The iPhone of a 69-year-old professional woman, meanwhile, is a marvel. All her apps are in nested folders labelled finance, sports, news, and utilities. Each task, such as paying a utility bill, is scheduled in her calendar, which links to files on her notebook outlining each step of the procedure, relevant passwords and websites. Her phone has become a life manual of several hundred pages.
Then there is the phone dominated by seven apps all related to the owner’s passion for sailing. Or the caring phone devoted to helping a woman look after her 90-year-old mother with dementia; mobilising family care through WhatsApp, showing pictures of grandchildren through Facebook, using maps to reach a hospital appointment.
Typically, these people actively employ 25 to 30 different functions to craft their specific phones. Personalisation may involve downloading apps, but far more important is the adaptation of platforms such as WhatsApp and calendar. In this way, the phone becomes an avatar or daemon of that user.
For more than a century, humanity has been fascinated by the development of the robot and its potential to realise our imagination of the anthropomorphic machine � that is, machines that look like or have the qualities of a human being. The robot is conceived to be a machine that becomes increasingly similar to us while remaining other. But the smartphone represents a more profound and advanced trajectory towards the anthropomorphic machine � one that proceeds through increasing intimacy.
Our concerns about robots have traditionally focused upon their appearance. We feel ambivalence about something that looks like us. By contrast, a smartphone looks not one iota like a human being. It has no arms and no legs. Instead, it achieves mobility through placement in trouser pockets or handbags. Anthropomorphism is advanced through these more prosthetic processes, the way the phone extends us, as well as its ability to transform the individual it belongs to.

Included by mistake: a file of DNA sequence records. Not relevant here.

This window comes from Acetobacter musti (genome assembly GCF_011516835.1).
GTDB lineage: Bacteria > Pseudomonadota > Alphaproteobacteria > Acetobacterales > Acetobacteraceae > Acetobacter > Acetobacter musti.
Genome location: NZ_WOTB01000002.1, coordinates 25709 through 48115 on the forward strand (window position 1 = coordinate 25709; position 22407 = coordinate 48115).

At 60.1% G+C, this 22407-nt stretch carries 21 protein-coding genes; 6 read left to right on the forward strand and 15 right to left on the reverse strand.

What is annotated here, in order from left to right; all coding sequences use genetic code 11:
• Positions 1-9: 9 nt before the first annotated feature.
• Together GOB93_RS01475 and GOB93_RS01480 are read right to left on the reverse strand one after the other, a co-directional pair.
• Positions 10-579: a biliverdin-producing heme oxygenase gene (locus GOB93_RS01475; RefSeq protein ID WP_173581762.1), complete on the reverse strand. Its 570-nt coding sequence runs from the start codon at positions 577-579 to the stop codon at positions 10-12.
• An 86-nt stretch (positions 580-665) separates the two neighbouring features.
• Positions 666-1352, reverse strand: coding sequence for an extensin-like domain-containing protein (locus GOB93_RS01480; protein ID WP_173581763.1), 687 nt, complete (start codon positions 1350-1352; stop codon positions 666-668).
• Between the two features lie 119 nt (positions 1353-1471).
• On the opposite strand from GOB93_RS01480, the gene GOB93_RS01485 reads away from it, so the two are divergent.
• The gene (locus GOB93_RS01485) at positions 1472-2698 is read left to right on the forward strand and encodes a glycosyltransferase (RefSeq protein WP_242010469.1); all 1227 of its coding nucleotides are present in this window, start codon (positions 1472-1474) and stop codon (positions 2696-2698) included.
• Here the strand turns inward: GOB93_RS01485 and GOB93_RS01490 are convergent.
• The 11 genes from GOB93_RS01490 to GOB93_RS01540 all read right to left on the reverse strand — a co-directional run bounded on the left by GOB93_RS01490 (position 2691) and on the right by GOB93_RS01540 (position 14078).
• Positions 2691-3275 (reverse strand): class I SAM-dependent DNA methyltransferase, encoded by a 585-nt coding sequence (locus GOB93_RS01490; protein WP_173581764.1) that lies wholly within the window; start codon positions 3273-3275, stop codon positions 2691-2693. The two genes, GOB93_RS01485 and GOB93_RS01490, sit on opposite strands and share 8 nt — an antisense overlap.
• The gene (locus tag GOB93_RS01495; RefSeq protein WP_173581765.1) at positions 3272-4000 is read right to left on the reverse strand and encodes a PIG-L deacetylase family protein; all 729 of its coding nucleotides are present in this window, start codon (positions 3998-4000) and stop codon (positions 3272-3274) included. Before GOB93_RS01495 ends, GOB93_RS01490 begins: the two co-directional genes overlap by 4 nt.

The increasing intimacy of phones can also cause many problems. Those relating to the loss of privacy and control by corporations are familiar. Teaching phone usage to older people reveals the stupidity of phones. When asked to download an app, my students press an icon called downloads. They assume Google Play is for games. When asked to go on the internet, they don’t know if this means Samsung internet, Chrome, OK Google, or one called Internet. The young tell older people that smartphones are intuitive. They are quite wrong about that.
Both these problems and the new capacities vary by region. Older people in Shanghai embrace the phone’s modernity and in a restaurant they may be the ones engrossed in their phones, while the young people chat directly to each other. In Japan, a country where people may hold funerals for material things, there was already a tradition of the daemon-like quality of objects and their intimacy that give these processes a distinct meaning.
To have an informed discussion about the use and consequences of smartphones we first need to know what they are, through examining the cultural and individual, as well as the technical, processes that make them smart.
Source: The Conversation